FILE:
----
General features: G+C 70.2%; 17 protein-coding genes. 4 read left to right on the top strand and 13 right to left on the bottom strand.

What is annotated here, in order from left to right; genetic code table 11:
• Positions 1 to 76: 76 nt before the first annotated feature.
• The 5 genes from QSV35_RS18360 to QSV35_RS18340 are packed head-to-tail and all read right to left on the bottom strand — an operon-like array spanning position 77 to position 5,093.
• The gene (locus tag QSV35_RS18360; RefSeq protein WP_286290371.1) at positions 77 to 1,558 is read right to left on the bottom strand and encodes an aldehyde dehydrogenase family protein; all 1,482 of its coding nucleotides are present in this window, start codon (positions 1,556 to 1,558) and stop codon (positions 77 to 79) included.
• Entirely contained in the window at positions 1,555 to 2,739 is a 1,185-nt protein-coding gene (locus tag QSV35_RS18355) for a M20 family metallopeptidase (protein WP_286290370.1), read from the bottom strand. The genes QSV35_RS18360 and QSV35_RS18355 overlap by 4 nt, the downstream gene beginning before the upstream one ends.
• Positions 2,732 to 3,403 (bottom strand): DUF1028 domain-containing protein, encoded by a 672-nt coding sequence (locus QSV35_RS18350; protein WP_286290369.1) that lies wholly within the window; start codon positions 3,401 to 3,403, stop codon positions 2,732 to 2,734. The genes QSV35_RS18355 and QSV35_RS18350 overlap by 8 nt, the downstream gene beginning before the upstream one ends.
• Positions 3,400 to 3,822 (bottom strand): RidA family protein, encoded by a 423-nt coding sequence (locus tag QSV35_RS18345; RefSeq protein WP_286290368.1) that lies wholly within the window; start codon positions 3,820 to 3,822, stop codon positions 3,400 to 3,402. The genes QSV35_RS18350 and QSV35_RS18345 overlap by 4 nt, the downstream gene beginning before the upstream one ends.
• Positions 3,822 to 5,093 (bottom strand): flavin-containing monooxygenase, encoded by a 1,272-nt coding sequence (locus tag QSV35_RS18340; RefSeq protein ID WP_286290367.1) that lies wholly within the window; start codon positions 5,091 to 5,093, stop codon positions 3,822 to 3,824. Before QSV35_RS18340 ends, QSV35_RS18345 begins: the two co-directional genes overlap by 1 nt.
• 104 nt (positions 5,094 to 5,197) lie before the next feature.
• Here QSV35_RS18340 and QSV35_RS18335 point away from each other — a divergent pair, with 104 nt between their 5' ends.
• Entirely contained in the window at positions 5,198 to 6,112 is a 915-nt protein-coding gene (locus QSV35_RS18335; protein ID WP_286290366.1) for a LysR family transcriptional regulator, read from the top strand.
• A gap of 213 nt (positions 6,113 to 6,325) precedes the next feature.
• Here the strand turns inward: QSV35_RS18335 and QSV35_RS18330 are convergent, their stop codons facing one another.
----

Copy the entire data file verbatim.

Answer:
General features: G+C 70.2%; 17 protein-coding genes. 4 read left to right on the top strand and 13 right to left on the bottom strand.

What is annotated here, in order from left to right; genetic code table 11:
• Positions 1 to 76: 76 nt before the first annotated feature.
• The 5 genes from QSV35_RS18360 to QSV35_RS18340 are packed head-to-tail and all read right to left on the bottom strand — an operon-like array spanning position 77 to position 5,093.
• The gene (locus tag QSV35_RS18360; RefSeq protein WP_286290371.1) at positions 77 to 1,558 is read right to left on the bottom strand and encodes an aldehyde dehydrogenase family protein; all 1,482 of its coding nucleotides are present in this window, start codon (positions 1,556 to 1,558) and stop codon (positions 77 to 79) included.
• Entirely contained in the window at positions 1,555 to 2,739 is a 1,185-nt protein-coding gene (locus tag QSV35_RS18355) for a M20 family metallopeptidase (protein WP_286290370.1), read from the bottom strand. The genes QSV35_RS18360 and QSV35_RS18355 overlap by 4 nt, the downstream gene beginning before the upstream one ends.
• Positions 2,732 to 3,403 (bottom strand): DUF1028 domain-containing protein, encoded by a 672-nt coding sequence (locus QSV35_RS18350; protein WP_286290369.1) that lies wholly within the window; start codon positions 3,401 to 3,403, stop codon positions 2,732 to 2,734. The genes QSV35_RS18355 and QSV35_RS18350 overlap by 8 nt, the downstream gene beginning before the upstream one ends.
• Positions 3,400 to 3,822 (bottom strand): RidA family protein, encoded by a 423-nt coding sequence (locus tag QSV35_RS18345; RefSeq protein WP_286290368.1) that lies wholly within the window; start codon positions 3,820 to 3,822, stop codon positions 3,400 to 3,402. The genes QSV35_RS18350 and QSV35_RS18345 overlap by 4 nt, the downstream gene beginning before the upstream one ends.
• Positions 3,822 to 5,093 (bottom strand): flavin-containing monooxygenase, encoded by a 1,272-nt coding sequence (locus tag QSV35_RS18340; RefSeq protein ID WP_286290367.1) that lies wholly within the window; start codon positions 5,091 to 5,093, stop codon positions 3,822 to 3,824. Before QSV35_RS18340 ends, QSV35_RS18345 begins: the two co-directional genes overlap by 1 nt.
• 104 nt (positions 5,094 to 5,197) lie before the next feature.
• Here QSV35_RS18340 and QSV35_RS18335 point away from each other — a divergent pair, with 104 nt between their 5' ends.
• Entirely contained in the window at positions 5,198 to 6,112 is a 915-nt protein-coding gene (locus QSV35_RS18335; protein ID WP_286290366.1) for a LysR family transcriptional regulator, read from the top strand.
• A gap of 213 nt (positions 6,113 to 6,325) precedes the next feature.
• Here the strand turns inward: QSV35_RS18335 and QSV35_RS18330 are convergent, their stop codons facing one another.